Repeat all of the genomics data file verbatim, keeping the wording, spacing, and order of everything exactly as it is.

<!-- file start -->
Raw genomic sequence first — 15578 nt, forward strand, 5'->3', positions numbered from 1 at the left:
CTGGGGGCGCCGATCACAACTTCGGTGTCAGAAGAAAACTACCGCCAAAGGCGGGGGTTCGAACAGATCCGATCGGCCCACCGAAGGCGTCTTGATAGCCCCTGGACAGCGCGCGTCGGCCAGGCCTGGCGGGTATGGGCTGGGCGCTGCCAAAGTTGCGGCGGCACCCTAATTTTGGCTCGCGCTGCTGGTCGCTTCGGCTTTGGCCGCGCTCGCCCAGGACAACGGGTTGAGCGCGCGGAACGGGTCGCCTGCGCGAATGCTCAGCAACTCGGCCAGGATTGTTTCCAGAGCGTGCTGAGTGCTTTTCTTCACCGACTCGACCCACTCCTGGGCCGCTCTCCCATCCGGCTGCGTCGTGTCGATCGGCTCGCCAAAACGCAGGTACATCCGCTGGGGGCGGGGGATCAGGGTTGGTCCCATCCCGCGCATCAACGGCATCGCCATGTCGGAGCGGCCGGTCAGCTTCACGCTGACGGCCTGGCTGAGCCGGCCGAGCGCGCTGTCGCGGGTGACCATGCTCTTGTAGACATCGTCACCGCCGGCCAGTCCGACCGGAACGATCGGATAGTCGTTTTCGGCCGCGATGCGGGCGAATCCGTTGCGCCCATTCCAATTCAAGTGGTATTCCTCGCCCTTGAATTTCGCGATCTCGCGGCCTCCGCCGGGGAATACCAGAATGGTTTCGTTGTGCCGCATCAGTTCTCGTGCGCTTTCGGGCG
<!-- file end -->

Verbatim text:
Raw genomic sequence first — 15578 nt, forward strand, 5'->3', positions numbered from 1 at the left:
CTGGGGGCGCCGATCACAACTTCGGTGTCAGAAGAAAACTACCGCCAAAGGCGGGGGTTCGAACAGATCCGATCGGCCCACCGAAGGCGTCTTGATAGCCCCTGGACAGCGCGCGTCGGCCAGGCCTGGCGGGTATGGGCTGGGCGCTGCCAAAGTTGCGGCGGCACCCTAATTTTGGCTCGCGCTGCTGGTCGCTTCGGCTTTGGCCGCGCTCGCCCAGGACAACGGGTTGAGCGCGCGGAACGGGTCGCCTGCGCGAATGCTCAGCAACTCGGCCAGGATTGTTTCCAGAGCGTGCTGAGTGCTTTTCTTCACCGACTCGACCCACTCCTGGGCCGCTCTCCCATCCGGCTGCGTCGTGTCGATCGGCTCGCCAAAACGCAGGTACATCCGCTGGGGGCGGGGGATCAGGGTTGGTCCCATCCCGCGCATCAACGGCATCGCCATGTCGGAGCGGCCGGTCAGCTTCACGCTGACGGCCTGGCTGAGCCGGCCGAGCGCGCTGTCGCGGGTGACCATGCTCTTGTAGACATCGTCACCGCCGGCCAGTCCGACCGGAACGATCGGATAGTCGTTTTCGGCCGCGATGCGGGCGAATCCGTTGCGCCCATTCCAATTCAAGTGGTATTCCTCGCCCTTGAATTTCGCGATCTCGCGGCCTCCGCCGGGGAATACCAGAATGGTTTCGTTGTGCCGCATCAGTTCTCGTGCGCTTTCGGGCG